Will City Council’s new requirements sway voters against Measure S?

Ordinances makes changes that address key issues identified by the initiative's proponents

Feb.February 08, 2017 03:30 PM
Council members Mitch Englander and Mike Bonin (Getty)

Council members voted unanimously to require community plans to be updated every six years on Wednesday, in a move that could impact the vote on Measure S.

Council member Jose Huizar, who proposed the ordinance, said it will ensure that planning guidelines reflect the reality of modern-day Los Angeles, resulting in fewer requests from developers for rule changes, the Los Angeles Times reported. Those piecemeal exemptions to the zoning code —  which are needed when the plans are outdated — have been a major rallying cry of the measure, formerly known as the Neighborhood Integrity Initiative.

“It will certainly alleviate the concerns about why Measure S came about,” Huizar said.

The ordinance will bring the rules on what can and can’t be built in each of the city’s neighborhoods up to date by 2024 — and it’s a long time coming. Only four of the 35 community plans have been updated in the past 10 years, Curbed reported.

The proposal to update the neighborhood plans will address L.A.’s “culture of speculation,” said Council member Mike Bonin, in which developers buy properties based on the mere hope the City Council will make an exemption to the outdated rules and approve them.

The community update ordinance was not the only rule City Council recently approved to address some of the issues raised by proponents of Measure S. The Council voted to force developers to choose from a list of city-approved consultants to put together their environmental impact reports, which mirrors a provision of Measure S, Curbed reported.

The council also voted to group all general plan amendment requests together to be considered on a semi-annual basis, rather than year round, so officials can consider multiple development projects at once and see their potential impacts more comprehensively.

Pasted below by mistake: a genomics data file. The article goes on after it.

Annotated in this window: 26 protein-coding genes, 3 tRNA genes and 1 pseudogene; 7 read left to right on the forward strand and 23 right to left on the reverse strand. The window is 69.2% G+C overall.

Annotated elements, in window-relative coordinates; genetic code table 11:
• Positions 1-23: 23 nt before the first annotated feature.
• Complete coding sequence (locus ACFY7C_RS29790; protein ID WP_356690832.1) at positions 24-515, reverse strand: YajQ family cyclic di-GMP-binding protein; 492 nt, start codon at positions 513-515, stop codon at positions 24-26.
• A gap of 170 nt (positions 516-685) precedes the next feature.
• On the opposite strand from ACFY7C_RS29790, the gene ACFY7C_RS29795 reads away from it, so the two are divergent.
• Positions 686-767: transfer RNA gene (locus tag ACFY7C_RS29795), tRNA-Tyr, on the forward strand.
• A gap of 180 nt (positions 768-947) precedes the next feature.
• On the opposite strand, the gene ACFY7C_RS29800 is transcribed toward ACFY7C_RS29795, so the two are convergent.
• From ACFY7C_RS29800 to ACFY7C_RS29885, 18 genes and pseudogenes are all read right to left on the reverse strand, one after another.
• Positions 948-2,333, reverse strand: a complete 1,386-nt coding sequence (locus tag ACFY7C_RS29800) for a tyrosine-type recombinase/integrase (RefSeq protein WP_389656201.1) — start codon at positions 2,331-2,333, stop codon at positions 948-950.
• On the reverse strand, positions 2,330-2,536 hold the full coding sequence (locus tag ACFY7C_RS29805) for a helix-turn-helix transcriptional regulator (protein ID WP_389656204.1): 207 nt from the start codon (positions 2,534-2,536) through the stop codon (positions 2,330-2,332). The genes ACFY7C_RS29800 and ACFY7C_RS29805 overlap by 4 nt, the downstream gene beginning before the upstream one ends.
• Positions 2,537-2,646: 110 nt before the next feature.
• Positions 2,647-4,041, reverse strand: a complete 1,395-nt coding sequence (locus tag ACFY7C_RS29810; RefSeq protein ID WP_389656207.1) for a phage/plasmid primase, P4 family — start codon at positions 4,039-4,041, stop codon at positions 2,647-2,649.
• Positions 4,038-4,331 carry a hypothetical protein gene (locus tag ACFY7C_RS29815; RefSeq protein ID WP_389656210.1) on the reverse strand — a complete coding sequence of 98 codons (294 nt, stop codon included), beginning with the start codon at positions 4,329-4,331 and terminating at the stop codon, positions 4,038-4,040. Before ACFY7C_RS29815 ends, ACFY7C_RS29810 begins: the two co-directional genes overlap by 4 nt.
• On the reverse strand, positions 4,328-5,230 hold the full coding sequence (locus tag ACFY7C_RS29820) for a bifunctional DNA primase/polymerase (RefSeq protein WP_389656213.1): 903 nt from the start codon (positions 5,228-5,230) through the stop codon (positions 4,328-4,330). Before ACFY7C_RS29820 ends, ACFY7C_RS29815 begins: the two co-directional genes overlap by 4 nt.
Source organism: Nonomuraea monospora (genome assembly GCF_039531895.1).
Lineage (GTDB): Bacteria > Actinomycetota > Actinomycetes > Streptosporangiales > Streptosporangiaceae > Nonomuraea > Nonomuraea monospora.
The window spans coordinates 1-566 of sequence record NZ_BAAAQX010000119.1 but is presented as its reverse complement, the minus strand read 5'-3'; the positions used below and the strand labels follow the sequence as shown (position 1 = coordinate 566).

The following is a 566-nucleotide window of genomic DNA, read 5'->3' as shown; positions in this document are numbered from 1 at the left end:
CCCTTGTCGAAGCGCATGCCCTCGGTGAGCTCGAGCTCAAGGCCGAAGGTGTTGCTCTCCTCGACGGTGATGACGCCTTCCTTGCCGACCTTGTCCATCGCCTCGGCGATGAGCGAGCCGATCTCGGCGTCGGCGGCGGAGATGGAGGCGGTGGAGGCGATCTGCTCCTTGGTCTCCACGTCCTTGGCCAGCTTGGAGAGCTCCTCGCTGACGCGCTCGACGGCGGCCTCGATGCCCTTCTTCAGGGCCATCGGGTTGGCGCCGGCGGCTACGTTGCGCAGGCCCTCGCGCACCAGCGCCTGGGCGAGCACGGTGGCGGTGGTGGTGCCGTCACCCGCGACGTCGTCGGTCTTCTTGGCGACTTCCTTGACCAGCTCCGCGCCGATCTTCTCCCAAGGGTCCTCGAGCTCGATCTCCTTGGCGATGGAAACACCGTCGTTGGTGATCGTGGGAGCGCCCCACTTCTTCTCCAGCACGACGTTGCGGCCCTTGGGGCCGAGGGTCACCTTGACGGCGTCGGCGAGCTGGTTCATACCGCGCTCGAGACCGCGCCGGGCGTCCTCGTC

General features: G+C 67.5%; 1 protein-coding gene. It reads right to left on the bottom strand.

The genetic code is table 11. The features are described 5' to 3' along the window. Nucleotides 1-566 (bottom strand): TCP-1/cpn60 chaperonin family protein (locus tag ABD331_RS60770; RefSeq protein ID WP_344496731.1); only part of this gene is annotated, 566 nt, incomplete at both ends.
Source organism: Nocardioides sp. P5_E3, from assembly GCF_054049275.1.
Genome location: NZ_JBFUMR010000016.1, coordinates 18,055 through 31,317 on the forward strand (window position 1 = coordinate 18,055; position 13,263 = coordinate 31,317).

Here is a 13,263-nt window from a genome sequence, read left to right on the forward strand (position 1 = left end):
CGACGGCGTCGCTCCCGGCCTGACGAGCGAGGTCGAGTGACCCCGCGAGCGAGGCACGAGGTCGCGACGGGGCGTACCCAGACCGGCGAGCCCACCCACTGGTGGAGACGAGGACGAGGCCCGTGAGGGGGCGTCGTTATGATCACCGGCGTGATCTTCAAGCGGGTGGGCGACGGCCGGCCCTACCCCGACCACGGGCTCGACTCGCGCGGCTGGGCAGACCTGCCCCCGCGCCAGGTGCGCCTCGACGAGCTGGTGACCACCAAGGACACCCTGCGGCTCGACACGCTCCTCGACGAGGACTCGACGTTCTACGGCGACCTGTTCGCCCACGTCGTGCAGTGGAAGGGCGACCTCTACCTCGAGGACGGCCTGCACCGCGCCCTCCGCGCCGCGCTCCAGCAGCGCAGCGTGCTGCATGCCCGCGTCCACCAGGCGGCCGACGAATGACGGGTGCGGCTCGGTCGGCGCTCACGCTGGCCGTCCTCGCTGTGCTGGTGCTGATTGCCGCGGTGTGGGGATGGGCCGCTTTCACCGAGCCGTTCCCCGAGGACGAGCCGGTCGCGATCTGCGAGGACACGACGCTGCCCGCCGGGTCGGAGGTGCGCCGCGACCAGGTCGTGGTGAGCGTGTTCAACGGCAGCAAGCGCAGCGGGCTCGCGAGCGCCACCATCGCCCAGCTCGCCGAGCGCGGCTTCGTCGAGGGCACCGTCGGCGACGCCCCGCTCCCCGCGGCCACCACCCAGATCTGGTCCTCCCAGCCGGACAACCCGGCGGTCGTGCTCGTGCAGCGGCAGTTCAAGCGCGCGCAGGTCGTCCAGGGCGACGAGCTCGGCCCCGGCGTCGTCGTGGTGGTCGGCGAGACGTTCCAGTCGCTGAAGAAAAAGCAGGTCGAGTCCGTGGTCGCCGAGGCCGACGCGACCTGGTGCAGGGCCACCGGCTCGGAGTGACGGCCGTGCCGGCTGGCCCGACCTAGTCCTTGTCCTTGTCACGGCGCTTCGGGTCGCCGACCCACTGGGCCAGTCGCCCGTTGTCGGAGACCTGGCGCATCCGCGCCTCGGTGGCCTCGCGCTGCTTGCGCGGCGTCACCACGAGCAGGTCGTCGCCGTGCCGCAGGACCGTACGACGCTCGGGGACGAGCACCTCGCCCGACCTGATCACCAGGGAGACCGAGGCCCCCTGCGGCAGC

The various ordinances won’t eliminate all development battles, however, said council member Mitch Englander, who represents Granada Hillls. Even after that neighborhood updated its community plans last year, residents still fought new development such as a 440-unit apartment complex, he said.

Meanwhile, a spokesperson for Measure S told the L.A. Times the ordinances were “too little too late.” [LAT] [Curbed]Subrina Hudson

Related Articles

From left: Jose Huizar, Huang Wei, Mohamed Hadid, Robert Herscu, Raymond Chan, and Arman Gabay, with Los Angeles City Hall (Credit: iStock and Getty Images)

Real estate’s role in LA corruption scandals

From left: Governor Gavin Newsom, Assemblymember David Chiu, Senator Holly Mitchell, and Senator Nancy Skinner (Credit: Getty Images)

Here are the key housing and rent control bills state lawmakers are debating

From left: Saeed Nourmand, Michael Nourmand, Grant King and Richard Heyman

Relevant Group sues Nourmand & Associates’ founder, alleging extortion over hotel projects

Centennial founder and CEO Steven Levin with a rendering of the project

Centennial Real Estate approved for sprawling $300M mixed-use village

Apartment complex at 1435 Stanley Avenue and Raintree Partners CEO Jeffrey Allen (Credit: Apartment Finder)

Raintree Partners spends $79M on Glendale multifamily portfolio

LA Mayor Eric Garcetti

Down goes Measure EE: Property tax referendum routed at polls

CIM Group Founders, Shaul Kuba, Richard Ressler, and Avi Shemesh and 4750 Wilshire Boulevard (Credit: Google Maps)

CIM Group lists part of its Miracle Mile office campus

Arman Gabay and The Springs shopping center in Palm Springs, part of the 14-property portfolio

Charles Co. secures $215M refi for retail portfolio